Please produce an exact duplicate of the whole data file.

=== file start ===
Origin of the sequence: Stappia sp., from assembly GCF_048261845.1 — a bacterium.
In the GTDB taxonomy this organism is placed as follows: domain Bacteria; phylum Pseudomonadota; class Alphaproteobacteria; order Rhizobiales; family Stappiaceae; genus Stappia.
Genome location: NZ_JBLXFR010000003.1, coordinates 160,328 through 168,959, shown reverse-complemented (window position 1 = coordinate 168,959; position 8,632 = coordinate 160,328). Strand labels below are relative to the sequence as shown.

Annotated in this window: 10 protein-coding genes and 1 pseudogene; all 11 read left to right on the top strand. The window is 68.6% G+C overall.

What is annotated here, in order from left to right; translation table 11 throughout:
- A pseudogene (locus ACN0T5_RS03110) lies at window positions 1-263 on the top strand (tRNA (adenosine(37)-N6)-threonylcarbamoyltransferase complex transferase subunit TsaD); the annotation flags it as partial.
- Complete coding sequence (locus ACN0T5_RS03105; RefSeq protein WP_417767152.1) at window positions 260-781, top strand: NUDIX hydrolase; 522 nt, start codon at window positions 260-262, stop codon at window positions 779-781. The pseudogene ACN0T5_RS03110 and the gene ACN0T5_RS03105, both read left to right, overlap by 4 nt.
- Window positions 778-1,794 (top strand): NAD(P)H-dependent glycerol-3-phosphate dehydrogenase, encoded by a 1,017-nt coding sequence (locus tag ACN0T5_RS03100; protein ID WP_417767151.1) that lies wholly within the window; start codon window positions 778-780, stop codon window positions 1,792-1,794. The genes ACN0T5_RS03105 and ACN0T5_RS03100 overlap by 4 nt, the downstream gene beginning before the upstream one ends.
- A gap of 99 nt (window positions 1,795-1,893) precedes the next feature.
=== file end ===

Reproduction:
Origin of the sequence: Stappia sp., from assembly GCF_048261845.1 — a bacterium.
In the GTDB taxonomy this organism is placed as follows: domain Bacteria; phylum Pseudomonadota; class Alphaproteobacteria; order Rhizobiales; family Stappiaceae; genus Stappia.
Genome location: NZ_JBLXFR010000003.1, coordinates 160,328 through 168,959, shown reverse-complemented (window position 1 = coordinate 168,959; position 8,632 = coordinate 160,328). Strand labels below are relative to the sequence as shown.

Annotated in this window: 10 protein-coding genes and 1 pseudogene; all 11 read left to right on the top strand. The window is 68.6% G+C overall.

What is annotated here, in order from left to right; translation table 11 throughout:
- A pseudogene (locus ACN0T5_RS03110) lies at window positions 1-263 on the top strand (tRNA (adenosine(37)-N6)-threonylcarbamoyltransferase complex transferase subunit TsaD); the annotation flags it as partial.
- Complete coding sequence (locus ACN0T5_RS03105; RefSeq protein WP_417767152.1) at window positions 260-781, top strand: NUDIX hydrolase; 522 nt, start codon at window positions 260-262, stop codon at window positions 779-781. The pseudogene ACN0T5_RS03110 and the gene ACN0T5_RS03105, both read left to right, overlap by 4 nt.
- Window positions 778-1,794 (top strand): NAD(P)H-dependent glycerol-3-phosphate dehydrogenase, encoded by a 1,017-nt coding sequence (locus tag ACN0T5_RS03100; protein ID WP_417767151.1) that lies wholly within the window; start codon window positions 778-780, stop codon window positions 1,792-1,794. The genes ACN0T5_RS03105 and ACN0T5_RS03100 overlap by 4 nt, the downstream gene beginning before the upstream one ends.
- A gap of 99 nt (window positions 1,795-1,893) precedes the next feature.